This proposal is for a K23 Mentored Patient Oriented Research Career Development Award that will prepare the candidate, Daniel Jimenez, become an independently funded researcher with expertise in health promotion/health behavior change interventions designed to prevent common mental illness (depression and anxiety) in at-risk racial/ethnic minority elderly. The candidate and his mentors at Dartmouth Medical School, Cambridge Health Alliance and the University of Pittsburgh have designed a career development plan, which is comprised of scholarly didactics and seminars, expert mentorship, hands-on experience at Dartmouth College, Harvard University, and the University of Pittsburgh as well as measurable productivity including peer- reviewed manuscripts and grant applications. His three career development aims are: 1) to gain expertise in the development of health promotion/health behavior change interventions to prevent common mental health disorders in high-risk older racial/ethnic minority populations;2) to develop methodological expertise in depression and anxiety prevention research as a foundation for conducting health promotion/health behavior change research in racial/ethnic minority elderly;and 3) to gain increased knowledge on the effects of health promotion/health behavior change interventions on risk factors for depression/anxiety. Addressing these career development aims will provide the candidate with the skills and expertise to conduct the research plan in this proposal. A mixed methods approach will be used to develop and refine Happy Older Latinos are Active (HOLA), a physical activity intervention led by a community health worker, and to demonstrate feasibility, acceptability, and safety of the intervention in a randomized trial. This pilot study has three specific aims: 1) to develop and refine HOLA to address depression and anxiety prevention in a group of older Latinos with minor and subthreshold depression and anxiety;2) to evaluate the feasibility and potential effectiveness of the newly refined HOLA compared to an enhanced psychoeducation condition with respect to: (a.) depression and anxiety prevention and (b.) depression and anxiety severity;3) to evaluate the feasibility and potential effectiveness of HOLA compared to enhanced psychoeducation with respect to physical and psychosocial functioning. The development of a health promotion intervention designed to prevent common mental disorders could be a means of addressing multiple disparities (e.g. mental health outcomes, mental health service use, stigma) among racial/ethnic minority elderly. Should these results prove to be promising, a future R01 proposal for an adequately powered, randomized control trial will be submitted. Additionally, the results of this study could have implications fo other high risk, highly disadvantaged populations who could benefit from the proposed health promotion intervention in the service of preventing common and disabling mental disorders.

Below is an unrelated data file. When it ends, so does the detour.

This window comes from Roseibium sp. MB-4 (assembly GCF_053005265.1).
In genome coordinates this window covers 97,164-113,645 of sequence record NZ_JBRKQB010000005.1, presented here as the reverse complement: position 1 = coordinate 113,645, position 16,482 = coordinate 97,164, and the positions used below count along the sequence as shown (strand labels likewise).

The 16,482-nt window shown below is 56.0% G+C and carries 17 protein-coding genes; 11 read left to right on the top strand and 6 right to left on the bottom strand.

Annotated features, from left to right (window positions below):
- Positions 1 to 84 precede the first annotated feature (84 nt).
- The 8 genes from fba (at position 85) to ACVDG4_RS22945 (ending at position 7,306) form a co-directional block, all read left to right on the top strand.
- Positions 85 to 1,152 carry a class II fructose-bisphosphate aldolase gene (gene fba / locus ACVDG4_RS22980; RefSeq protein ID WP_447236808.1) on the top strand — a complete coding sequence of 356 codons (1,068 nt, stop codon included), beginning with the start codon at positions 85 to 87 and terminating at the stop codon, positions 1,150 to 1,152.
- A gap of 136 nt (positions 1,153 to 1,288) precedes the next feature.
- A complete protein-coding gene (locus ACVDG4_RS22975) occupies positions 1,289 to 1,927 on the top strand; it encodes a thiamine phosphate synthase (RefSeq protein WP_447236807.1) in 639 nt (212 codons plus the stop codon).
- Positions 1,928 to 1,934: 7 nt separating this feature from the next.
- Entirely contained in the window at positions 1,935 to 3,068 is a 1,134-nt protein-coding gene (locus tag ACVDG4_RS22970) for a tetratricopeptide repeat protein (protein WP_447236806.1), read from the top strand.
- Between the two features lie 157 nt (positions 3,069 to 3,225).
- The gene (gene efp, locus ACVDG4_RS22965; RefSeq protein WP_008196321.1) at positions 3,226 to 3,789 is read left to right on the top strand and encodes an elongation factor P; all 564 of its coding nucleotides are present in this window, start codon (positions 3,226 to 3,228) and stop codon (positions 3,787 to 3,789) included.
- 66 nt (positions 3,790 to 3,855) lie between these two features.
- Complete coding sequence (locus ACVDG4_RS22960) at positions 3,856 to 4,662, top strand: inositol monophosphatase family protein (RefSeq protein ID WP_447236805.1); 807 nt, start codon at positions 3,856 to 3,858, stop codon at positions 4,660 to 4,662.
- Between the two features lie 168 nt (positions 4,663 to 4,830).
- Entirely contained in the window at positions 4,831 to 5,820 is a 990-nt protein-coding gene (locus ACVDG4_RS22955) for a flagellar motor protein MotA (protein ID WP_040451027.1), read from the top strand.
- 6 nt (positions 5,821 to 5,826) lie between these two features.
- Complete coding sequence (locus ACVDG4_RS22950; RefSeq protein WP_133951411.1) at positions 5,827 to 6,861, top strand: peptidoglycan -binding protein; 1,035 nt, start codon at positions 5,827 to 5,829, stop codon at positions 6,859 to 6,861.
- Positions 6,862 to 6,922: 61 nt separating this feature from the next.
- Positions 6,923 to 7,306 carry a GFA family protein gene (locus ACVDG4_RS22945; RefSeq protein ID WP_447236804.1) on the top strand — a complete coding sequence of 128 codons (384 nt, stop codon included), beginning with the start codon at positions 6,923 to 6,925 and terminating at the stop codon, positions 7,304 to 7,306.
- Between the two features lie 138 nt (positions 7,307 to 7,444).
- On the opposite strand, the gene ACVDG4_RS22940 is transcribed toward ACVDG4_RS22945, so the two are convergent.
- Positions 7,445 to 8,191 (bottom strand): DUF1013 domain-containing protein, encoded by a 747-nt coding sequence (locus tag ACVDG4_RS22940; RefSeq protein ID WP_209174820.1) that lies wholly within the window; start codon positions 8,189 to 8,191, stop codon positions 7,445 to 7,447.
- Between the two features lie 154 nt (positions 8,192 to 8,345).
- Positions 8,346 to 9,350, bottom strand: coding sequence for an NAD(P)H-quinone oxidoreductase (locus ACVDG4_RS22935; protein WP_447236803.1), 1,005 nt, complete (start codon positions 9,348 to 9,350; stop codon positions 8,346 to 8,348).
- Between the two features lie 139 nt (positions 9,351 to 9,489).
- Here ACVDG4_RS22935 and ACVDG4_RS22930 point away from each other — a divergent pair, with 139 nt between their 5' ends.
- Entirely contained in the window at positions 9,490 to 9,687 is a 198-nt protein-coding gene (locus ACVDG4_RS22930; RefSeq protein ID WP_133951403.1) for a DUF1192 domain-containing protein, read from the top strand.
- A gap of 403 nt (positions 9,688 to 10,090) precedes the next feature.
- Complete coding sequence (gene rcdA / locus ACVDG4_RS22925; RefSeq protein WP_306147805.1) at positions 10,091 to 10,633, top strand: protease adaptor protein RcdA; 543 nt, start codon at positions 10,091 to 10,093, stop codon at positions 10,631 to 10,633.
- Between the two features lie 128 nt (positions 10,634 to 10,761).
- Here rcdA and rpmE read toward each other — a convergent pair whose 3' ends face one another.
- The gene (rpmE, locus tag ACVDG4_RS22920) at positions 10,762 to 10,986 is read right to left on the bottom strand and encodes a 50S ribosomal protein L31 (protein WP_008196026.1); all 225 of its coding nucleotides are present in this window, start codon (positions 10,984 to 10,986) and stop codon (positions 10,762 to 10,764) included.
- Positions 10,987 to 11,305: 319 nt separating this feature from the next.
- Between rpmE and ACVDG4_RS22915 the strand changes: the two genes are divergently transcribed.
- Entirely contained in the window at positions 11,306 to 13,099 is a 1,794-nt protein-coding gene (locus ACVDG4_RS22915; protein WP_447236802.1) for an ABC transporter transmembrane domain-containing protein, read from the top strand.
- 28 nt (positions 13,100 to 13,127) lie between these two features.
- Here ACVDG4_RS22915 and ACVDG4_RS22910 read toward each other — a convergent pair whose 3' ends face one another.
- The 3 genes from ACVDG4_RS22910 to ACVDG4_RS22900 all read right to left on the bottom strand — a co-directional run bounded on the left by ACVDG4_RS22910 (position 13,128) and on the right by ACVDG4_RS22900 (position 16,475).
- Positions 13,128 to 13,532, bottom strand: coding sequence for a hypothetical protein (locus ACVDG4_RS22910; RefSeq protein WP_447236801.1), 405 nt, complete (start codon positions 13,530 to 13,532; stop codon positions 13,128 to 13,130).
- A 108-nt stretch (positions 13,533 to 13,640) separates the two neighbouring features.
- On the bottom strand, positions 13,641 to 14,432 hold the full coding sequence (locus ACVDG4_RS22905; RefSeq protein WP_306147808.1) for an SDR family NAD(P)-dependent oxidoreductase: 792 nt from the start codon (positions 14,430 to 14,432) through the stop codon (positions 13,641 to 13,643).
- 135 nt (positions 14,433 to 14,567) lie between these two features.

Public Health Relevance

Depressive and anxiety disorders are among the most common, disabling, and costliest disorders in old age. The identification of people at greatest risk for common mental disorders (depression and anxiety) and the development of timely and empirically based interventions to prevent these mental disorders are major public health challenges. This mentored K23 career development application requests support for a pilot randomized prevention trial that seeks to compare a preventive intervention called Happy Older Latinos are Active (HOLA), a CHW led group-based, health promotion intervention, to a fotonovela, an enhanced psychoeducation condition. Participants will be older Latinos with minor and subthreshold depression and anxiety.

National Institute of Health (NIH)
National Institute of Mental Health (NIMH)
Mentored Patient-Oriented Research Career Development Award (K23)
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Special Emphasis Panel (SERV)
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Hill, Lauren D
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Dartmouth College
Schools of Medicine
United States
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Jimenez, Daniel E; Begley, Amy; Bartels, Stephen J et al. (2015) Improving health-related quality of life in older African American and non-Latino White patients. Am J Geriatr Psychiatry 23:548-58